Global Heat Flow: New Estimates Using Digital Maps and GIS Techniques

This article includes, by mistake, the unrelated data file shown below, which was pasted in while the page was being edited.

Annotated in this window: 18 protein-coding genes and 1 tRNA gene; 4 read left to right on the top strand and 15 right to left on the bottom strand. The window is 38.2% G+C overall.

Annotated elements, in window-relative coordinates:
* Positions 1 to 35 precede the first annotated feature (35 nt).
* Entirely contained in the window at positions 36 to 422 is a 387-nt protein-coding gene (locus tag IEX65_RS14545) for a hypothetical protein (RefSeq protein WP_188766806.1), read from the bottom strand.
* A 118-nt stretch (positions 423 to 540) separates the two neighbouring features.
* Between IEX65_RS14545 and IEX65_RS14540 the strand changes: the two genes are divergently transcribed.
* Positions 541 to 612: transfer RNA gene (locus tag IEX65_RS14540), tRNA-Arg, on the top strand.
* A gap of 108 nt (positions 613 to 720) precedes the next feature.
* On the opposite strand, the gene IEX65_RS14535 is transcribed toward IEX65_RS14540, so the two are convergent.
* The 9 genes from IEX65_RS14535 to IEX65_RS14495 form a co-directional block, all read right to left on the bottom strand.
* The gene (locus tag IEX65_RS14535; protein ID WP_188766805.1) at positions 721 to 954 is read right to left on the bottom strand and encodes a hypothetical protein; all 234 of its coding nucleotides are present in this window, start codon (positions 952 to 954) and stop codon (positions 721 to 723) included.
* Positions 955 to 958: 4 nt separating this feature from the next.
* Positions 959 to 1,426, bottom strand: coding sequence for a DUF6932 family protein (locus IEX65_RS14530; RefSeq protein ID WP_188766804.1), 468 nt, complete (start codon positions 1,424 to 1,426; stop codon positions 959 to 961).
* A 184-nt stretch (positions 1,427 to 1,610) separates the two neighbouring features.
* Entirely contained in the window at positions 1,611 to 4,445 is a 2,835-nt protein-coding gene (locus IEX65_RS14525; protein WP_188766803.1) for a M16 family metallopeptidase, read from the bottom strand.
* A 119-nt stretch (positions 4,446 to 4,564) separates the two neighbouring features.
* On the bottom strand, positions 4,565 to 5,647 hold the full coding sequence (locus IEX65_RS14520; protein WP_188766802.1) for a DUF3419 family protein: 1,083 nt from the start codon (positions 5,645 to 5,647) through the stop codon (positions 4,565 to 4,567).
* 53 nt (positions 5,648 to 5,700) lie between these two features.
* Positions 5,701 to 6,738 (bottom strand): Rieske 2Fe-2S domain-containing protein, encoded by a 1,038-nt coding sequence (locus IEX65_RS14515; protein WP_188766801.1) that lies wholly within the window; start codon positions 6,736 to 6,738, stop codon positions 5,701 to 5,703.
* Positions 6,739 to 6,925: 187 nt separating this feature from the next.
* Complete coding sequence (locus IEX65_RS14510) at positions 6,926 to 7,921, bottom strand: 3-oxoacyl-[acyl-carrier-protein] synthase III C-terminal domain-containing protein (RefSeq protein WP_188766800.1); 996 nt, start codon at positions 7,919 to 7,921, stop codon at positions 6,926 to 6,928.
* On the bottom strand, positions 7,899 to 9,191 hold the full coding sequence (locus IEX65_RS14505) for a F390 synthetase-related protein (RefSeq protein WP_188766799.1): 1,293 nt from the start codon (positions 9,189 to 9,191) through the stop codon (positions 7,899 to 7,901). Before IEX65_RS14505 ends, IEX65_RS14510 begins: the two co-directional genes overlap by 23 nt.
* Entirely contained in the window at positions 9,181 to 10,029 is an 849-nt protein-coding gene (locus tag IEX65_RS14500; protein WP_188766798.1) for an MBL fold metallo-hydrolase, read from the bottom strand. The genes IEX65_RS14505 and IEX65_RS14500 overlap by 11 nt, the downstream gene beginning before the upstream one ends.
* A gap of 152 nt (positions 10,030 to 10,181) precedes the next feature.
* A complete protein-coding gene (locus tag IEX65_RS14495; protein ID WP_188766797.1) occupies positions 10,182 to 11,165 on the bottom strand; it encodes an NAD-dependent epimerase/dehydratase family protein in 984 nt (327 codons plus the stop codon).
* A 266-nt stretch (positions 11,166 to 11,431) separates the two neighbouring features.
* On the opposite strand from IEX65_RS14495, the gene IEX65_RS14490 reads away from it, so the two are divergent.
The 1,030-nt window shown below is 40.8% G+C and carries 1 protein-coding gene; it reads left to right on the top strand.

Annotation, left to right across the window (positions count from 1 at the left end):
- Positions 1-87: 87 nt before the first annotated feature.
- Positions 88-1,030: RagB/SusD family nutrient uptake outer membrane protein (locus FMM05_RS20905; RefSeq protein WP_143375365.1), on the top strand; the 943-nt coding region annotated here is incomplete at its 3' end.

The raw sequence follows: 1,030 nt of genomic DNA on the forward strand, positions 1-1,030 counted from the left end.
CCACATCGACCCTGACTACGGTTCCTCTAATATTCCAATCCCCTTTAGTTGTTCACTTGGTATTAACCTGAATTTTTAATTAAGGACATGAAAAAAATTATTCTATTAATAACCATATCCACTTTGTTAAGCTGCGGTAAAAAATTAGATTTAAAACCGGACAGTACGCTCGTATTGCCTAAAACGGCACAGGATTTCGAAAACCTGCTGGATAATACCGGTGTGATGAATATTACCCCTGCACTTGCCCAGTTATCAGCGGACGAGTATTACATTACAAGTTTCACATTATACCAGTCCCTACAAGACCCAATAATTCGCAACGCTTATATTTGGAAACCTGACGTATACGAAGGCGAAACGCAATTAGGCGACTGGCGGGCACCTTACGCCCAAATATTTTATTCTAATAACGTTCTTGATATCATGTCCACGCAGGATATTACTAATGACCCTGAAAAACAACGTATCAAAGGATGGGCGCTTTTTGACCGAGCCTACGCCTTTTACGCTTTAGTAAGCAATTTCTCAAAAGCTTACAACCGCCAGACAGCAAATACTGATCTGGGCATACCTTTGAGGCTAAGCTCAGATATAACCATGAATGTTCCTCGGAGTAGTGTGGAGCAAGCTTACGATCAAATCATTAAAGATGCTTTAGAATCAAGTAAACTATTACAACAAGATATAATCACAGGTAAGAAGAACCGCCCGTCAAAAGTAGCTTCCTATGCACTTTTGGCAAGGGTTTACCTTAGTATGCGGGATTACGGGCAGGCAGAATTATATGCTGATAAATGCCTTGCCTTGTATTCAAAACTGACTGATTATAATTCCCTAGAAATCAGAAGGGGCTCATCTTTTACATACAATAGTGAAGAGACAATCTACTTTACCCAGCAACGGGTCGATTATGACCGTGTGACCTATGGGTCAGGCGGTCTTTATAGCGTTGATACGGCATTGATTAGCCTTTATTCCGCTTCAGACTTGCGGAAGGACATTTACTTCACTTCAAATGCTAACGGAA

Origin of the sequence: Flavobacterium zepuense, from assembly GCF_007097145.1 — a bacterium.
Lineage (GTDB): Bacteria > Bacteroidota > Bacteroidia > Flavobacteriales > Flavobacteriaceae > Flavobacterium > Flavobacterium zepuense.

The digital geophysical maps and GIS (Geographic Information System) techniques have been employed in obtaining a better understanding of global heat flow. The starting point has been a system of 1o x 1o equal longitude grid consisting of 64800 cells. Superposed on this grid system are a set of 190 polygons that approximates boundaries of tectonic provinces and another set of 137 polygons that outlines age provinces. The area extents of these “tectonic polygons” were determined, and heat flow values calculated based on the empirical relation between heat flow and age of last thermos-tectonic event. Maps derived using such polygon representations reveal a pattern quite similar to that obtained in higher-degree spherical harmonic representations of global heat flow. In addition, an updated assessment of observational data has been carried out and estimated values assigned for cells where observational data are currently unavailable. This practice has been found to provide reasonable bounds in interpolations, leading to better representations of heat flow on a global scale. The mean global heat flow values obtained by this procedure is found to fall in the interval of 58 to 63mW/m². This estimate is lower than that reported in some of the previous studies in which use has been made of theoretical values derived from half-space cooling models as substitutes for experimental data. According to the results of the present work, based on reappraisal of global heat flow database and with due emphasis on observational data, the global conductive heat loss falls in the range of 28 to 35TW. This is nearly 22 to 35% less than those reported in earlier studies.
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